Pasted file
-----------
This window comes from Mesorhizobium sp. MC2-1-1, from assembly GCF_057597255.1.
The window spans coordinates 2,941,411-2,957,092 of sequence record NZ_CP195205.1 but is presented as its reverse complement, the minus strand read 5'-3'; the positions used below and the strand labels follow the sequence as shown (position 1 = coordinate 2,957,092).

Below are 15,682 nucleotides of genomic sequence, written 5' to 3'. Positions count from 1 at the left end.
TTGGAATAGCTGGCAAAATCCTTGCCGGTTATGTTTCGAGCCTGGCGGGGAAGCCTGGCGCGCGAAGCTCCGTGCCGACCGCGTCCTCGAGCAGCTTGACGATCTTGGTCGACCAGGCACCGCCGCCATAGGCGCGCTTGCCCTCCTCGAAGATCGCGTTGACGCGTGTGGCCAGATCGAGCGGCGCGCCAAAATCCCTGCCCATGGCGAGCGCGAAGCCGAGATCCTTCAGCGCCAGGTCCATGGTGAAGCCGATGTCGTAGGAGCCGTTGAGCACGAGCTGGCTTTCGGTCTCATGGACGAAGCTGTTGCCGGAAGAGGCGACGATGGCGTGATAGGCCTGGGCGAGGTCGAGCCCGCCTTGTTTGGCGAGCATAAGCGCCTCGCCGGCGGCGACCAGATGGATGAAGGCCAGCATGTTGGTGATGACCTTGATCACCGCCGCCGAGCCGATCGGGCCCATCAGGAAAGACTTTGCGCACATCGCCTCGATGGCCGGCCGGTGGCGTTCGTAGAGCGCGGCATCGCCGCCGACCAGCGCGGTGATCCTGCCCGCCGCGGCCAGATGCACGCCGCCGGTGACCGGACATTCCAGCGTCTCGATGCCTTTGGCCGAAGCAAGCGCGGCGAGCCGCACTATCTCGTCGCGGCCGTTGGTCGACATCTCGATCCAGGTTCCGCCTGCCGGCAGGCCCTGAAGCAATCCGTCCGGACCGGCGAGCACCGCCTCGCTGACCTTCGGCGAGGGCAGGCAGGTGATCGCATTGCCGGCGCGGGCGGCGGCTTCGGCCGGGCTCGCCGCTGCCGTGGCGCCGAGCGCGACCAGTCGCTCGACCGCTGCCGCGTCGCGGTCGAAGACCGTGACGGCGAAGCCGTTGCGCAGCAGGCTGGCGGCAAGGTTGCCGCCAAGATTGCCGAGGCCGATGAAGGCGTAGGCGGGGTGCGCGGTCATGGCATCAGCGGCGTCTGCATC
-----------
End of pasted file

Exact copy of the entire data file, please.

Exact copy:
This window comes from Mesorhizobium sp. MC2-1-1, from assembly GCF_057597255.1.
The window spans coordinates 2,941,411-2,957,092 of sequence record NZ_CP195205.1 but is presented as its reverse complement, the minus strand read 5'-3'; the positions used below and the strand labels follow the sequence as shown (position 1 = coordinate 2,957,092).

Below are 15,682 nucleotides of genomic sequence, written 5' to 3'. Positions count from 1 at the left end.
TTGGAATAGCTGGCAAAATCCTTGCCGGTTATGTTTCGAGCCTGGCGGGGAAGCCTGGCGCGCGAAGCTCCGTGCCGACCGCGTCCTCGAGCAGCTTGACGATCTTGGTCGACCAGGCACCGCCGCCATAGGCGCGCTTGCCCTCCTCGAAGATCGCGTTGACGCGTGTGGCCAGATCGAGCGGCGCGCCAAAATCCCTGCCCATGGCGAGCGCGAAGCCGAGATCCTTCAGCGCCAGGTCCATGGTGAAGCCGATGTCGTAGGAGCCGTTGAGCACGAGCTGGCTTTCGGTCTCATGGACGAAGCTGTTGCCGGAAGAGGCGACGATGGCGTGATAGGCCTGGGCGAGGTCGAGCCCGCCTTGTTTGGCGAGCATAAGCGCCTCGCCGGCGGCGACCAGATGGATGAAGGCCAGCATGTTGGTGATGACCTTGATCACCGCCGCCGAGCCGATCGGGCCCATCAGGAAAGACTTTGCGCACATCGCCTCGATGGCCGGCCGGTGGCGTTCGTAGAGCGCGGCATCGCCGCCGACCAGCGCGGTGATCCTGCCCGCCGCGGCCAGATGCACGCCGCCGGTGACCGGACATTCCAGCGTCTCGATGCCTTTGGCCGAAGCAAGCGCGGCGAGCCGCACTATCTCGTCGCGGCCGTTGGTCGACATCTCGATCCAGGTTCCGCCTGCCGGCAGGCCCTGAAGCAATCCGTCCGGACCGGCGAGCACCGCCTCGCTGACCTTCGGCGAGGGCAGGCAGGTGATCGCATTGCCGGCGCGGGCGGCGGCTTCGGCCGGGCTCGCCGCTGCCGTGGCGCCGAGCGCGACCAGTCGCTCGACCGCTGCCGCGTCGCGGTCGAAGACCGTGACGGCGAAGCCGTTGCGCAGCAGGCTGGCGGCAAGGTTGCCGCCAAGATTGCCGAGGCCGATGAAGGCGTAGGCGGGGTGCGCGGTCATGGCATCAGCGGCGTCTGCATC